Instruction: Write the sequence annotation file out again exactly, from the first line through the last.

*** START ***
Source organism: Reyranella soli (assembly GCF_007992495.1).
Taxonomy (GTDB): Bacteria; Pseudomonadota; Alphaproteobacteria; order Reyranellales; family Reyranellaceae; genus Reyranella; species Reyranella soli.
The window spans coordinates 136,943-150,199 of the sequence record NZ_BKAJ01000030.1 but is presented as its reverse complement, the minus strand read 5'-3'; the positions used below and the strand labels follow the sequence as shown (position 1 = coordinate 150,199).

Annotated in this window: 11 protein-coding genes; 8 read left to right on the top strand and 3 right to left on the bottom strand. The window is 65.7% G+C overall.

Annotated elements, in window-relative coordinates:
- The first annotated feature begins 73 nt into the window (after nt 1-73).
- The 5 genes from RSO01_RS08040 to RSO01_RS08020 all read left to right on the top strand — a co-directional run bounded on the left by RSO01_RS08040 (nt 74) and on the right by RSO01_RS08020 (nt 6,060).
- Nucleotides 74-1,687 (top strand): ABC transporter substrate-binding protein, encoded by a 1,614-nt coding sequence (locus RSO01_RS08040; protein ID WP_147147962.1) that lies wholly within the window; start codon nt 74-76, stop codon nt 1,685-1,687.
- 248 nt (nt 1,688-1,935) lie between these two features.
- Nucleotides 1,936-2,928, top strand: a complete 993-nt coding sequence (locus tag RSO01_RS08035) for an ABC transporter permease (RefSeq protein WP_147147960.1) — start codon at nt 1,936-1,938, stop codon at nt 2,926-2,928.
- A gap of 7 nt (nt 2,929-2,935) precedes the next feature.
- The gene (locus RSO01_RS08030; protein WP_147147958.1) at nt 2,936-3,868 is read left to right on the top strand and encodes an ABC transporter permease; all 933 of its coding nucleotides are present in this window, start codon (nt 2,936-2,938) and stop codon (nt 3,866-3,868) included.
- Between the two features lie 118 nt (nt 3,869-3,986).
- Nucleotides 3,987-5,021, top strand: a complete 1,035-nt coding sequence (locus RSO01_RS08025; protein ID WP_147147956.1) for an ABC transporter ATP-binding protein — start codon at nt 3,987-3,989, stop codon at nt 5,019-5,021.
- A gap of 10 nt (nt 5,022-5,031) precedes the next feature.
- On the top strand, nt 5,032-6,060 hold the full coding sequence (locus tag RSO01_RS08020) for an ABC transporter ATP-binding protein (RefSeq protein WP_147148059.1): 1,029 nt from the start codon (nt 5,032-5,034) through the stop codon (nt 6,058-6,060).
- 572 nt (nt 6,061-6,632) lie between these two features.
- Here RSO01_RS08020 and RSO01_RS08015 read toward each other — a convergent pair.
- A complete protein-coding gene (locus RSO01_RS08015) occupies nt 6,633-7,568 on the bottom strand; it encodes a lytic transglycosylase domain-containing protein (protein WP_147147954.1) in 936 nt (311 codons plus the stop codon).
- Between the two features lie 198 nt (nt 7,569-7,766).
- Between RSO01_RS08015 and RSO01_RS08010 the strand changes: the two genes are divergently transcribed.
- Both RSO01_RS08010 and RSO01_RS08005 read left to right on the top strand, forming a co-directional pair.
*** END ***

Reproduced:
Source organism: Reyranella soli (assembly GCF_007992495.1).
Taxonomy (GTDB): Bacteria; Pseudomonadota; Alphaproteobacteria; order Reyranellales; family Reyranellaceae; genus Reyranella; species Reyranella soli.
The window spans coordinates 136,943-150,199 of the sequence record NZ_BKAJ01000030.1 but is presented as its reverse complement, the minus strand read 5'-3'; the positions used below and the strand labels follow the sequence as shown (position 1 = coordinate 150,199).

Annotated in this window: 11 protein-coding genes; 8 read left to right on the top strand and 3 right to left on the bottom strand. The window is 65.7% G+C overall.

Annotated elements, in window-relative coordinates:
- The first annotated feature begins 73 nt into the window (after nt 1-73).
- The 5 genes from RSO01_RS08040 to RSO01_RS08020 all read left to right on the top strand — a co-directional run bounded on the left by RSO01_RS08040 (nt 74) and on the right by RSO01_RS08020 (nt 6,060).
- Nucleotides 74-1,687 (top strand): ABC transporter substrate-binding protein, encoded by a 1,614-nt coding sequence (locus RSO01_RS08040; protein ID WP_147147962.1) that lies wholly within the window; start codon nt 74-76, stop codon nt 1,685-1,687.
- 248 nt (nt 1,688-1,935) lie between these two features.
- Nucleotides 1,936-2,928, top strand: a complete 993-nt coding sequence (locus tag RSO01_RS08035) for an ABC transporter permease (RefSeq protein WP_147147960.1) — start codon at nt 1,936-1,938, stop codon at nt 2,926-2,928.
- A gap of 7 nt (nt 2,929-2,935) precedes the next feature.
- The gene (locus RSO01_RS08030; protein WP_147147958.1) at nt 2,936-3,868 is read left to right on the top strand and encodes an ABC transporter permease; all 933 of its coding nucleotides are present in this window, start codon (nt 2,936-2,938) and stop codon (nt 3,866-3,868) included.
- Between the two features lie 118 nt (nt 3,869-3,986).
- Nucleotides 3,987-5,021, top strand: a complete 1,035-nt coding sequence (locus RSO01_RS08025; protein ID WP_147147956.1) for an ABC transporter ATP-binding protein — start codon at nt 3,987-3,989, stop codon at nt 5,019-5,021.
- A gap of 10 nt (nt 5,022-5,031) precedes the next feature.
- On the top strand, nt 5,032-6,060 hold the full coding sequence (locus tag RSO01_RS08020) for an ABC transporter ATP-binding protein (RefSeq protein WP_147148059.1): 1,029 nt from the start codon (nt 5,032-5,034) through the stop codon (nt 6,058-6,060).
- 572 nt (nt 6,061-6,632) lie between these two features.
- Here RSO01_RS08020 and RSO01_RS08015 read toward each other — a convergent pair.
- A complete protein-coding gene (locus RSO01_RS08015) occupies nt 6,633-7,568 on the bottom strand; it encodes a lytic transglycosylase domain-containing protein (protein WP_147147954.1) in 936 nt (311 codons plus the stop codon).
- Between the two features lie 198 nt (nt 7,569-7,766).
- Between RSO01_RS08015 and RSO01_RS08010 the strand changes: the two genes are divergently transcribed.
- Both RSO01_RS08010 and RSO01_RS08005 read left to right on the top strand, forming a co-directional pair.